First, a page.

Across to the Work Foundation this (Sunday) afternoon for a Lib-Dem ‘green growth rally’, led by Nick Clegg. Outside, the London Marathon, with scenes which made me think of the not-much-discussed-by-politicians looming crisis in public spending. Met a number of the usual suspects, including Tom Burke, James Cameron (the Climate Change Capital variety), DK Matai, Rosie Boycott and Paul Ekins, and found Clegg’s comments encouraging – but not exciting. Later, I did a note that was published by DK’s ATCA, in response to a posting by Clegg. Will copy it below, though the London 2012 idea didn’t make the final ATCA cut, perhaps because I sent it through later.
The ATCA posting:
I am reminded that when we founded SustainAbility way back in 1987, our tagline for many years was ‘The Green Growth Company’ — inspired by the notion that the environmental and wider sustainability agendas will create some of the defining market opportunities of the twenty-first century. The latest report from the World Business Council for Sustainable Development, ‘Vision 2050’, talks about markets worth USD 3-10 trillion by 2050.
But, while I am impressed at the early momentum established by Nick Clegg and his team, welcome his pledge of GBP 3.1 bn and will once again vote Lib Dem next month, I feel very strongly that Britain has a fundamental problem when it comes to sustainability-related enterprise. And it is a problem brought home to me once again when I co-led a study mission of 19 founders and CEOs of UK cleantech companies to California, particularly Silicon Valley, earlier in the year.
Stripped to its essentials, our basic, recurrent problem is that we are not good at bringing new solutions — cleantech or otherwise — to scale. We invent things like railways, exporting them to countries like Switzerland and Argentina (or at least did so when the world was our market oyster), but end up with the Germans increasingly running ours! That’s the new Europe – and I welcome many aspects of it, as I do the fact that Nick Clegg is able to speak a number of languages. But how do we as a nation learn to speak the language of scale? How do we recover our ambition to drive new industrial revolutions?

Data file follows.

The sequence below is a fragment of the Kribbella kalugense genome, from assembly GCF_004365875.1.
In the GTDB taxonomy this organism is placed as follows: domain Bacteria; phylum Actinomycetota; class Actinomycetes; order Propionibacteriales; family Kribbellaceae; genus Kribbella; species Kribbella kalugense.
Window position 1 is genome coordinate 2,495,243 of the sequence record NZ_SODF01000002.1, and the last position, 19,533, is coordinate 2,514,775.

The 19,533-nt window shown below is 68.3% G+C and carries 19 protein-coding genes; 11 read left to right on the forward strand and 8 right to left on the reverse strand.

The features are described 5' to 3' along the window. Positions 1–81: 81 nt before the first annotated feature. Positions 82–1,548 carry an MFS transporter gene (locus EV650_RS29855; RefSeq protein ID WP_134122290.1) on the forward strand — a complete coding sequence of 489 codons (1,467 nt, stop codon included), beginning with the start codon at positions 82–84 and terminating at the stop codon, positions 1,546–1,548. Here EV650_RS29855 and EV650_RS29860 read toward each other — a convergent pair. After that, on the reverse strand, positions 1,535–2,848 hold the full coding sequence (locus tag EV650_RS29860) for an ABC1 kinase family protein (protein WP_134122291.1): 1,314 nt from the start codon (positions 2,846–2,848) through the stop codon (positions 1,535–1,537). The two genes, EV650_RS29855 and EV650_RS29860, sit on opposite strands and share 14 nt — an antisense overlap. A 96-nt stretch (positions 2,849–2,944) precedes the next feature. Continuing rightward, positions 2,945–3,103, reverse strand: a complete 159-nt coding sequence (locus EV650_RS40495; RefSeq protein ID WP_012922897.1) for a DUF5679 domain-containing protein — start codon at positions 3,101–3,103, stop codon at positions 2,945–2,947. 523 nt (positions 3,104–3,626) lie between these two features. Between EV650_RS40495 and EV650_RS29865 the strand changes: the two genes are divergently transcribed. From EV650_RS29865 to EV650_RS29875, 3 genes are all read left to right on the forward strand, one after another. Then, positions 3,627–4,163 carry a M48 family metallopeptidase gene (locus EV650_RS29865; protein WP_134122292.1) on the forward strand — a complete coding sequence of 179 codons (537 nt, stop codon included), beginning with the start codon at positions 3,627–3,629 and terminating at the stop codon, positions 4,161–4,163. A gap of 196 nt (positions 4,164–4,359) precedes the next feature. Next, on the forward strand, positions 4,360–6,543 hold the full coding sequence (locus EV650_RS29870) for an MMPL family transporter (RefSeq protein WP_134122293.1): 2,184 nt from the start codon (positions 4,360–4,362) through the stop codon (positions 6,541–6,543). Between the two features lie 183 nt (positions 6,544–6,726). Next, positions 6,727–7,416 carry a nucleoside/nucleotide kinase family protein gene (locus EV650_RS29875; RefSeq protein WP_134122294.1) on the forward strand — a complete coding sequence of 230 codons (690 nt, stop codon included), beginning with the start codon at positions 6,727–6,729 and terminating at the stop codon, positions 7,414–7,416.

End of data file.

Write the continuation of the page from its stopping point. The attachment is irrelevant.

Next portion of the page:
I was meant to be in Korea last week, speaking at the Business for Environment (B4E) summit, but Vulcan willed otherwise. I was disappointed on various fronts, but particularly because I wanted to talk to some of those behind the country’s Green Economy strategy — which operates against a time horizon out to 2070. Korea sees itself as a future hub of the global Green Economy.
Money isn’t the main problem here, welcome though that GPB 3.1bn would be. Instead, as has often been argued, we need a more entrepreneurial, globally-oriented culture — so, in my dreams, I imagine the Eden Project’s Tim Smit as the UK’s Minister for Green Enterprise — within an evolving economic paradigm forcefully shaped by one of the greatest living Britons, James Lovelock.
And this was my addendum:
My question to Nick Clegg and his colleagues is this: How can we ensure that we develop and sustain a vibrant, internationally significant Green Economy that doesn’t simply gift-wrap our inventions and innovations and hand them over to others (as happened recently with the sale of Cadbury to Kraft) who DO know how to scale?
Much of this comes down to global branding and sustaining national momentum over time. So here’s an idea that I think the next Government should take on. 2010 marks both the London Olympics and the 25th anniversary of the formal introduction of the linked concepts of sustainability and sustainable development by the Brundtland Commission. Under our noses, London has emerged as what I like to call the ‘World Capital of Sustainability’. This isn’t fanciful, it’s reality.
So the question here is how we can both celebrate this fact and build on it, positioning London and the wider UK as a sustainability hub for the world.
I think we should, I think we can, and I think it would be fun to do.
It would also signal the new Government’s serious intent in relation to the great social, environmental and governance challenges of our time, while discreetly noting that we are committed to being the go-to people. And that’s where policies, not just money come in. If we fail to put in place the policy architecture that sustains this, we risk having the whole think implode, like Tony Blair’s ‘Cool Britannia’.
To conclude: There’s a huge market–indeed civilizational–opportunity here to position London and the UK for the new century’s great challenges and opportunities. We should grab it with both hands. But we should do it with others, from the EU to Korea, and we should do it so well that others do our marketing for us.